Squid. I don’t need to tell our readers what a fantastic asset they are. Just about essential, when chasing jewfish. Deadly on snapper. Preferred over everything else, by kings. Right now in Sydney we're experiencing a good run of kingfish inside the Harbour. If you can find squid, you will score a kingfish. If you can’t find squid, you won’t find kingfish. Kayden Dhyon found both last week:
"Hi mate, went out today out of Tunks Park. Managed 10 good squid and went out to the spot you mentioned but had no luck so we went back and tried around different moorings around the spit and managed 3 nice ones and released a couple rats. Biggest was 88cm"
Squid are so essential to kingfish success that a lot of big king specialists now spend the night before fishing on the water. That is, taking the sleeping bag and air mattress along. Why? Because squid are much easier to catch at night:
Squid - and the small fish they prey on – are attracted to light. Which is why commercial squid boats have giant lighting arrays:
Some of our clients are copying the technique – in a small way, of course. Here’s Craig Till showing some good ol’ Aussie inventiveness:
"Hi Andy I saw your light the other night thought I would try my one i used a pool noodle to float the light and lead sinker to hold it straight and it will also follow the tide . Here is a pic"
So these overnighter fishos drift under well lit bridges or whatever, and bag out on squid. In a way you never could, during the day. The downside being that for a lot of busy blokes it’s not easy to find time to spend a night – as well as most of the next day – on the water. What if there was an easier way??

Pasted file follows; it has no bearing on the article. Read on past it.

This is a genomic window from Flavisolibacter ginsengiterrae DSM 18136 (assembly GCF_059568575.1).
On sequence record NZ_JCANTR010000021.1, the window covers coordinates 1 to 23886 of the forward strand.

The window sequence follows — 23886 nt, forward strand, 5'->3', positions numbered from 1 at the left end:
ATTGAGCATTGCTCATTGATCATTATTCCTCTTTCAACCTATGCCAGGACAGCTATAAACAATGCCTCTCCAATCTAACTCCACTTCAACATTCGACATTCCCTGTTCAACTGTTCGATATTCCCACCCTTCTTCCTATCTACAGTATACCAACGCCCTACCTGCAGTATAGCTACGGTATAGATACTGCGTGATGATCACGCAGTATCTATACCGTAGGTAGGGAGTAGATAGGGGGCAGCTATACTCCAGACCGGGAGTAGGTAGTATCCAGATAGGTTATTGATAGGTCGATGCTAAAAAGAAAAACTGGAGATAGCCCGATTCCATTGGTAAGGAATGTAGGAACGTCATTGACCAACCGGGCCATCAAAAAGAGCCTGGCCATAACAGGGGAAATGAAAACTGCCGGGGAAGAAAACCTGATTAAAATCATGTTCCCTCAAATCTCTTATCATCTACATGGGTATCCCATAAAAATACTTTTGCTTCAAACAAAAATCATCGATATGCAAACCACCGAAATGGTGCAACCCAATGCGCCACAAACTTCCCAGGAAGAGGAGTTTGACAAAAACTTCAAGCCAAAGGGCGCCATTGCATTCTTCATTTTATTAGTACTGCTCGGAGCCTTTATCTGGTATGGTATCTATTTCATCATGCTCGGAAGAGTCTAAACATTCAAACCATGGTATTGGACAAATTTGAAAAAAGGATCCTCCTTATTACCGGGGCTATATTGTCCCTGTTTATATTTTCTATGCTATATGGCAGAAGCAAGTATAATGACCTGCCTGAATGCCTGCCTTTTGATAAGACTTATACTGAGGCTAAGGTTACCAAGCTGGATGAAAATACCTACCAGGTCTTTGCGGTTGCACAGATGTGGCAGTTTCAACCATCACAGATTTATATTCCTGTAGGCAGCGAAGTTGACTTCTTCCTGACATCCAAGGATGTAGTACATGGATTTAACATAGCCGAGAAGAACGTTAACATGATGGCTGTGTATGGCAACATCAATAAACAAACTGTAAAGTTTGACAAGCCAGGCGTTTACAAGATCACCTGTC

Meet our new underwater squid light. An amazing bit of gear:
Here's how effective the green lights can be:
Specifications - and prices - on our lights are impressive:
Underwater squid light
LEDs colour: green
Lifespan: 50,000 hours continuous
5 side panels, gives 360 degree view
Power: 8 watts
Cord: 7 metres with copper alligator clips
Brightness: 900 lumens
Dimensions: 180 x 30mm, easy to store
No. of LEDs 180 (5 sides, 36 per side)
0.9 amp draw, runs 8 times longer than equivalent output Halogen lamp
Delivery: $10, to anywhere in Australia
First shipment only arrived last week so two nights later we headed down to Balmoral wharf about 9:00PM. I set the green LED squid light off the end and powered it up with one of our 12V 7AH batteries. After about 15 minutes there were hundreds of tiny baitfish slowly circling the light, with more arriving every minute.
Around the 30 minute point a couple of squid appeared, one of them big. I had my Yamashita jig set about 3 metres from the light. That one's caught a lot of squid but they ignored it. Instead, they charged through the baitfish cloud every minute or two. My squid jig was 2-3 times the size of the baitfish. We were gone in under an hour because it was pretty chilly and my wife was getting cold. I posted the videos to Facebook and our keener clients ordered straight away. Positive feedback arriving already:
Here’s how it works, for one of our canny clients:
Note that, in the unlikely you can’t find any fish with your squid baits, the squid themselves make a delicious meal:
We’ve had an amazing response, with a lot of clients already aware of how deadly these lights are:
One last request, if not too much to ask? Let me know how you go. Squid have worked for us:
And I'm sure they'll work for you too:
Thanks for reading.